Physical exam: Physical signs are usually absent, although abnormal breath sounds may be noted in rare cases. See also the pertinent respiratory medicine topics.

Tests: Chest x-rays may reveal a net-like (reticular) pattern or, in more severe cases, the presence of small opaque areas (micronodules). In the absence of respiratory complications associated with siderosis, pulmonary function tests (PFTs) to evaluate lung volumes, capacities, gaseous diffusion, and distribution are usually normal. Spirometry will be used to detect any restriction of normal lung expansion or obstruction of airflow. A peak flow meter will detect narrowing of the airways. Analysis of a sputum sample will reveal the presence of alveolar macrophages (a type of immune cell) and abnormal red blood cells containing non-hemoglobin iron particles (siderocytes). Arterial blood gases (ABG) will be done to assess the efficiency of oxygen and carbon dioxide exchange (gas exchange) in the lungs and the efficiency of gas absorption into the blood, ensuring that oxygen content in the blood is adequate.

Source: Medical Disability Advisor



Treatment

Siderosis is preventable but not treatable. Because it does not normally cause any symptoms or damage to body tissues, treatment is not required. Avoiding exposure to iron dust or fumes will prevent any further accumulation of particles in the lungs. In individuals with lung damage related to siderosis, treatment will be contingent on the particular complication.

Source: Medical Disability Advisor



Prognosis

Siderosis is usually a harmless (benign) disease. Most cases never produce symptoms of illness. In rare cases where lung damage does occur, avoiding further exposure to iron dust or fumes prevents progressive damage.

Source: Medical Disability Advisor



Complications

Complications do not generally occur, but may include pneumonia, lung cancer, and pulmonary fibrosis.

Source: Medical Disability Advisor



Ability to Work (Return to Work Considerations)

Because siderosis does not usually cause any symptoms, tissue injury, or reduced lung function, work restrictions and/or accommodations are not generally required. Personal protective clothing, masks, and welding helmets may be helpful in reducing exposure and preventing the condition from occurring.
For more information refer to "Work Ability and Return to Work," pages 309–310.

Risk: Individuals with symptomatic lung siderosis may benefit from reducing exposure to heavy fumes, dusts, and respiratory irritants, although a paper mask may be sufficient protection in most cases. More advanced mask systems as per OSHA guidelines should also be followed in certain industries.

Capacity: Capacity is typically unaffected by this condition. Cardiopulmonary exercise testing and pulmonary function tests, often with metabolic stress echocardiography (ECHO) testing, may help to confirm adequate oxygenation.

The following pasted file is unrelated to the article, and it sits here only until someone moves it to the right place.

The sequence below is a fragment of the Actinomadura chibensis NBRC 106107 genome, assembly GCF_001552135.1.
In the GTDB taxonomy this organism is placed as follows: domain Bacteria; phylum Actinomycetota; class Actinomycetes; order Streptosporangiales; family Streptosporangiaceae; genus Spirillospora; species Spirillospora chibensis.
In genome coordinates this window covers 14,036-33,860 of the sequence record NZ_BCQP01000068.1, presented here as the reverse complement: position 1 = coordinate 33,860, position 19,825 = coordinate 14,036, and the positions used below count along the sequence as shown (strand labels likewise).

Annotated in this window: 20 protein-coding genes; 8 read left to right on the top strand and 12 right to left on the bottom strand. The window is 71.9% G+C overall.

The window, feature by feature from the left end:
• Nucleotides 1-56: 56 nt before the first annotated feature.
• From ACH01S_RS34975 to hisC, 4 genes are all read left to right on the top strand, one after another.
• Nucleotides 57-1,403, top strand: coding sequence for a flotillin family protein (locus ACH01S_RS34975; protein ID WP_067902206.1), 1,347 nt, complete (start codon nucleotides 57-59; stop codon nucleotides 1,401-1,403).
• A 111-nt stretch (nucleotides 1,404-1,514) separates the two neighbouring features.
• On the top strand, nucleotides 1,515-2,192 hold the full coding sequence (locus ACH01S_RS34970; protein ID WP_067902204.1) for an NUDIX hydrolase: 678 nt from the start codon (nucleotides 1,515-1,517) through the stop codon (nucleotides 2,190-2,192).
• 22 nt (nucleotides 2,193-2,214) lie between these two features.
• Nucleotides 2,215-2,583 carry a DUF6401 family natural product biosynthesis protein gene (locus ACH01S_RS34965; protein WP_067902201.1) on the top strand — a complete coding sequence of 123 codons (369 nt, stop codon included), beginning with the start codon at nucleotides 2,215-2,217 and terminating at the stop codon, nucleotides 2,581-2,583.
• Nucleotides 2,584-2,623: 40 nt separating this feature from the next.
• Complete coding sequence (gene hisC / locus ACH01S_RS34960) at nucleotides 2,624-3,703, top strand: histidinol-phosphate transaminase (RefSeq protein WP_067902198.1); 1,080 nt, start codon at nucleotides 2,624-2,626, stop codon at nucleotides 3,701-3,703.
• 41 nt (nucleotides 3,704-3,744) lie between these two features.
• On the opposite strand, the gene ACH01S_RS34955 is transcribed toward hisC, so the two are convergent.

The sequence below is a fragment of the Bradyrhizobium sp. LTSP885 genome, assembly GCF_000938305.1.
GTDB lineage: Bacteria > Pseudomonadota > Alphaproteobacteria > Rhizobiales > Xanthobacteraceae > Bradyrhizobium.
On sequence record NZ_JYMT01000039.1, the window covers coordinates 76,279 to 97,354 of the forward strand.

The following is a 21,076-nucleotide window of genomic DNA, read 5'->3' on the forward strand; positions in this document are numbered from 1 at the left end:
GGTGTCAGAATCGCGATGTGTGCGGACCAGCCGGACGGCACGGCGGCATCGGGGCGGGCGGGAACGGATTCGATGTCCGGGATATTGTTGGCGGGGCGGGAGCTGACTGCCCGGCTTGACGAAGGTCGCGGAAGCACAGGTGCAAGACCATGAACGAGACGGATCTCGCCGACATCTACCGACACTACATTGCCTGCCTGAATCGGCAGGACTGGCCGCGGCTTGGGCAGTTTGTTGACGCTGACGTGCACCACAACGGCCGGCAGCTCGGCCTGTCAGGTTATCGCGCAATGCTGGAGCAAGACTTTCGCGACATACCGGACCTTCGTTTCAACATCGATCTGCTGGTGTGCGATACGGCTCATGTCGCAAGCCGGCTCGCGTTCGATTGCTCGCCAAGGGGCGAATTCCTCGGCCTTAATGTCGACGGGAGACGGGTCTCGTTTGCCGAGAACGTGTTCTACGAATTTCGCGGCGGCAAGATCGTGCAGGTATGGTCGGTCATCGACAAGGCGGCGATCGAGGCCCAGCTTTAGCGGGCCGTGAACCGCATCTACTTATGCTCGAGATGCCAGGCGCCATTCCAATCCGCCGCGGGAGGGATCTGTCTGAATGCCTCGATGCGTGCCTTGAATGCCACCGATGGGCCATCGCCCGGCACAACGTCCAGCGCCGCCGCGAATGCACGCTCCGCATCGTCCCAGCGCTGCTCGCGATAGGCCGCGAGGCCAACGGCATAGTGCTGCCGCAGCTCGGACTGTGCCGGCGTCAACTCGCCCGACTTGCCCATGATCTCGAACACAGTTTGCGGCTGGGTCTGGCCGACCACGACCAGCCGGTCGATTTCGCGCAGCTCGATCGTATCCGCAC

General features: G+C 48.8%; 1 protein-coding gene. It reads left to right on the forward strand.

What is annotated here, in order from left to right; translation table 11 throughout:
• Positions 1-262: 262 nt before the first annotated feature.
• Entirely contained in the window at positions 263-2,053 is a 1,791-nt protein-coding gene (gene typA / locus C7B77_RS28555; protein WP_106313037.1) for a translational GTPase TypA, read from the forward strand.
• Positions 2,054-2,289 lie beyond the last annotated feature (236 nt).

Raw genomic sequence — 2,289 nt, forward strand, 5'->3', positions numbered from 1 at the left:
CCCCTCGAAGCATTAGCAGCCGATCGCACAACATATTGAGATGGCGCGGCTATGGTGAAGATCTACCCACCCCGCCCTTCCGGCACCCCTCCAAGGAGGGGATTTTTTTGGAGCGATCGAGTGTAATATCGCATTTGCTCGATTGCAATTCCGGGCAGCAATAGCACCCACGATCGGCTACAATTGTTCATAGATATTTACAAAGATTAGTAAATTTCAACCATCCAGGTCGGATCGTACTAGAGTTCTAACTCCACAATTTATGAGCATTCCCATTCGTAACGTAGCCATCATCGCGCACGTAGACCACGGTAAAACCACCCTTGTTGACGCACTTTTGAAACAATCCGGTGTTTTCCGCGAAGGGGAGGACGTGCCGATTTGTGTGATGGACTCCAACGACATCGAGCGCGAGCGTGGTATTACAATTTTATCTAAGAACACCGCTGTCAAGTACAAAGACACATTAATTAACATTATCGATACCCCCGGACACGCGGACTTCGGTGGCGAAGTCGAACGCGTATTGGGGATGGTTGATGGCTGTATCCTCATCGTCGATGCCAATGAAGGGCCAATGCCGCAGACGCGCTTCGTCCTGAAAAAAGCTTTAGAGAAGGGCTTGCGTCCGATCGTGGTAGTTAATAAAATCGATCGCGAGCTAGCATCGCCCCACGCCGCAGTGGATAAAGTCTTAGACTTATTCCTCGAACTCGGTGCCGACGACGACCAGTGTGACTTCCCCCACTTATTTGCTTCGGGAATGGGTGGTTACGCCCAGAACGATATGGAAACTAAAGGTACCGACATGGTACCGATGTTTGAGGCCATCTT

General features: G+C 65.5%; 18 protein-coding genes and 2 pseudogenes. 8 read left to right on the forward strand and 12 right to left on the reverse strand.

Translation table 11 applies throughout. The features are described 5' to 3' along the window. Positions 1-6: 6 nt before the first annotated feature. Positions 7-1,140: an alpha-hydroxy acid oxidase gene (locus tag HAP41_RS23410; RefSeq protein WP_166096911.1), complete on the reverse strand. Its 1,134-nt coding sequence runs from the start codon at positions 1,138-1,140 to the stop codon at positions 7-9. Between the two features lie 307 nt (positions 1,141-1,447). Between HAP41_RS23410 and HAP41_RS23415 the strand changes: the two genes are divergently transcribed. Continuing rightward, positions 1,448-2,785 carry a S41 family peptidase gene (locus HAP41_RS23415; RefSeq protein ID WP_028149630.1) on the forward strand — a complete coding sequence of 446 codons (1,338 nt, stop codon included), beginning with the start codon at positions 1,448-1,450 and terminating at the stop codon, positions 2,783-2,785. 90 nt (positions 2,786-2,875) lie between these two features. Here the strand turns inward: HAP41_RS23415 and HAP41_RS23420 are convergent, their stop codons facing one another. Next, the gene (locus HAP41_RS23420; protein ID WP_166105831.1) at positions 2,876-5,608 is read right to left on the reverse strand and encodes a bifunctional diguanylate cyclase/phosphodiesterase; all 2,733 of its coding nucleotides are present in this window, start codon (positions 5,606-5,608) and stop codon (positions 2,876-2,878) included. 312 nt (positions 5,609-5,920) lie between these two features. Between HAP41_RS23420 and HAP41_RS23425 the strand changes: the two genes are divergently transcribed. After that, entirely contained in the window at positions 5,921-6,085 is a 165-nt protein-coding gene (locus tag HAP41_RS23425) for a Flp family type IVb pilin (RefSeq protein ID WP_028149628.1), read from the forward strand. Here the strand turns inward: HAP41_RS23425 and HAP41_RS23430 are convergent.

Tolerance: Tolerance is usually not a concern with this diagnosis. If the affected individual is obese and/or physically deconditioned, tolerance may be enhanced by ensuring compliance with any prescribed medication, verifying the absence of concurrent conditions such as anemia, and initiating a home exercise program to improve fitness levels.

Source: Medical Disability Advisor



Maximum Medical Improvement

1 day.

Source: Medical Disability Advisor



Failure to Recover

If an individual fails to recover within the expected maximum duration period, the reader may wish to consider the following questions to better understand the specifics of an individual's medical case.

Regarding diagnosis:

  • Has the diagnosis of siderosis been confirmed?
  • Have other lung diseases, such as stannosis (tin), baritosis (barium), and antimony pneumoconiosis been ruled out?
  • Has individual been exposed to other occupational air contaminants?
  • Does individual have an underlying condition that may impact recovery?
  • Is individual a tobacco smoker?

Regarding treatment:

  • Has individual been provided with protective clothing, mask, and welding helmet to reduce further exposure?
  • Has individual been advised to stop smoking?
  • Would enrollment in a community smoking cessation program be beneficial?

Regarding prognosis:

  • Has individual been provided with protective clothing, mask, and welding helmet to reduce further exposure when lung damage has occurred?
  • If lung damage has occurred, has individual received appropriate treatment and been advised to stop smoking?

Source: Medical Disability Advisor



References

Cited

"Welders, Cutters, Solderers, and Brazers." Bureau of Labor Statistics. 8 Jan. 2014. U.S. Department of Labor. 6 Nov. 2014 <http://www.bls.gov/ooh/production/welders-cutters-solderers-and-brazers.htm>.

Antonini, J. M. "Health Effects of Welding." Critical Reviews in Toxicology 33 (2003): 61-103.

Newman, Lee S. "Environmental Lung Diseases." Merck Manuals Online. Apr. 2008. Merck & Co., Inc. 6 Nov. 2014 <http://www.merckmanuals.com/home/lung_and_airway_disorders/environmental_lung_diseases/overview_of_environmental_lung_diseases.html?qt=environmental%20lung%20diseases&alt=sh>.

Talmage, J. B. , J. M. Melhorn, and M. H. Hyman, eds. Work Ability and Return to Work, AMA Guides to the Evaluation of. Second ed. Chicago: AMA Press, 2011.

Source: Medical Disability Advisor






Feedback
Send us comments, suggestions, corrections, or anything you would like us to hear. If you are not logged in, you must include your email address, in order for us to respond. We cannot, unfortunately, respond to every comment. If you are seeking medical advice, please contact your physician. Thank you!
Send this comment to:
Sales Customer Support Content Development
 
This publication is designed to provide accurate and authoritative information in regard to the subject matter covered. It is published with the understanding that the author, editors, and publisher are not engaged in rendering medical, legal, accounting or other professional service. If medical, legal, or other expert assistance is required, the service of a competent professional should be sought. We are unable to respond to requests for advice. Any Sales inquiries should include an email address or other means of communication.